Pollen Record Formation Processes in Temperate Zone Archaeological Sites
Author(s): Gerald Kelso
The pollen spectra of archaeological sites in the temperate zone are subject to post-deposition modifications in the form of earthworms mixing the pollen in the humus zone.They are subsequently percolated downward in rainwater, at rates that vary with the location and nature of the matrix, and are physically degraded by aerobic fungi, by groundwater oxygen, and by repeated hydration and dehydration.These processes produce a profile with the highest pollen concentrations at the top and quantities of pollen grains that are too degraded to be identified that increase with depth. Eventually a depth is reached at which no identifiable pollen remains.Pollen contemporaneous with cultural activity in both prehistoric and historical-era archaeological sites has, however, been recovered in archaeological matrices from under flat rocks and artifacts, from under and inside structures, from under slopewash, from under both large and small earthworks, from in and under fills in ditches, from under mollusk shells positioned concave side down, and from the copper and iron oxides around buried artifacts.Soil compaction in urban sites also preserves historical-era pollen spectra in situ.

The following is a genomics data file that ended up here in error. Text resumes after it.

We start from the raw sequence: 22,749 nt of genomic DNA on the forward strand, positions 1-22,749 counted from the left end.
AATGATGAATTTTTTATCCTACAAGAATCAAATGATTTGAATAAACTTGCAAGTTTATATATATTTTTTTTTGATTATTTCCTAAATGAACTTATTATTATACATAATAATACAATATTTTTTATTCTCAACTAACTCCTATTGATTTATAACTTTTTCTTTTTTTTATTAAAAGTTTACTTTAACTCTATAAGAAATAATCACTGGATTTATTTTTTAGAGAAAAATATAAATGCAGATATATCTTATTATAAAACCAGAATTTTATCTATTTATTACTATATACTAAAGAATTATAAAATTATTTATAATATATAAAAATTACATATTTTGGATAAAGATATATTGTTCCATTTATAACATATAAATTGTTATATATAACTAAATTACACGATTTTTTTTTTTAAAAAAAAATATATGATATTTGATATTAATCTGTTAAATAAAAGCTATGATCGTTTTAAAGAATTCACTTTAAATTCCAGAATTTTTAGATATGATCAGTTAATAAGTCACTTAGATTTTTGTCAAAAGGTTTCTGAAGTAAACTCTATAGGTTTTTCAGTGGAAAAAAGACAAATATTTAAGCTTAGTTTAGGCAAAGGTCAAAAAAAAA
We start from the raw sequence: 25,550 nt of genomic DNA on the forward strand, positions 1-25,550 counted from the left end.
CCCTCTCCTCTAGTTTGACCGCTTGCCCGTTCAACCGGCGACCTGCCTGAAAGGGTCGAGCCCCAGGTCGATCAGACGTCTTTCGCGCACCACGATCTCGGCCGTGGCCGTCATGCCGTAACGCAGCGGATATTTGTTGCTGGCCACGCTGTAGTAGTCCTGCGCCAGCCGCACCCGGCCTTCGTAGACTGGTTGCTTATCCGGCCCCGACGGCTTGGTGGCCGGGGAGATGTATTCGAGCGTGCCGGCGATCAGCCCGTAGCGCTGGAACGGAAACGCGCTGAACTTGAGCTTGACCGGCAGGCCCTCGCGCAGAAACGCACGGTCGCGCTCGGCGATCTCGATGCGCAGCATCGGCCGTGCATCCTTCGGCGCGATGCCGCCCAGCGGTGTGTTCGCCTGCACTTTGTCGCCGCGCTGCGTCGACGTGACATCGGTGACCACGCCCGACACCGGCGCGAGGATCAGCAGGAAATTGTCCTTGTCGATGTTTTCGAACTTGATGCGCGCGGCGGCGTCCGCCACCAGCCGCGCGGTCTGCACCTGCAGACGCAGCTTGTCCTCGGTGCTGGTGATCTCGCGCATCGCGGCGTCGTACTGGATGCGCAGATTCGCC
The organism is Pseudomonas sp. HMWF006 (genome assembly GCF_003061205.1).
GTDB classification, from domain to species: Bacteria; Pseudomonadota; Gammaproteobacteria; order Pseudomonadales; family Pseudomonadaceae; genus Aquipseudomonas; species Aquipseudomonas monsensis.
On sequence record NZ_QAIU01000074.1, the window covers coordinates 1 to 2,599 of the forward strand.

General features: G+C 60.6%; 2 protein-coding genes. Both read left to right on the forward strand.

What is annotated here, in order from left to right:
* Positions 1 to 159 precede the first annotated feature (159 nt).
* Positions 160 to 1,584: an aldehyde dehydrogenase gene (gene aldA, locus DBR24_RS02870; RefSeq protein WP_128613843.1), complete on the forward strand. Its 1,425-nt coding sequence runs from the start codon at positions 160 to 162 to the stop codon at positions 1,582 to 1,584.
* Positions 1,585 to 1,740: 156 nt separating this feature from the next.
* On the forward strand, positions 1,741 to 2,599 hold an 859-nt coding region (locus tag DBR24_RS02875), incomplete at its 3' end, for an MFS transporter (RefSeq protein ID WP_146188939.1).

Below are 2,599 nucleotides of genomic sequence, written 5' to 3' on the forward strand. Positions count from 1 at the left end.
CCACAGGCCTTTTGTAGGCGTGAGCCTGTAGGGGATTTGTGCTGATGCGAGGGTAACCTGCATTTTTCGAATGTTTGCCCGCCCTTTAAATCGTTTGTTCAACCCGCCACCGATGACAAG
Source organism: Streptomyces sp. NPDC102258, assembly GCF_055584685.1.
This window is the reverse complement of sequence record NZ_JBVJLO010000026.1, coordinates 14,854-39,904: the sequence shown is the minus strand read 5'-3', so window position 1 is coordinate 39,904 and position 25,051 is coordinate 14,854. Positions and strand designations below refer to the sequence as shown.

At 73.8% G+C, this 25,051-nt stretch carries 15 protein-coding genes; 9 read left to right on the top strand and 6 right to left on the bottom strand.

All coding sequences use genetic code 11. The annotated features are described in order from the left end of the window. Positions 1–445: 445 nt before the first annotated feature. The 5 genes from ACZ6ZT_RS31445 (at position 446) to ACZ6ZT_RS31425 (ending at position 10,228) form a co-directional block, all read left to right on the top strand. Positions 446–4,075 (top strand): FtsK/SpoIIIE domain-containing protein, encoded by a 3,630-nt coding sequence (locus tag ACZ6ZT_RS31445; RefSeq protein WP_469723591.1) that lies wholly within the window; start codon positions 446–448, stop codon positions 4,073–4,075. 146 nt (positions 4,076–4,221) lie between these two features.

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Pollen Record Formation Processes in Temperate Zone Archaeological Sites. Gerald Kelso. Presented at The 80th Annual Meeting of the Society for American Archaeology, San Francisco, California. 2015 ( tDAR id: 396461)
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min long: -80.815; min lat: 39.3 ; max long: -66.753; max lat: 47.398 ;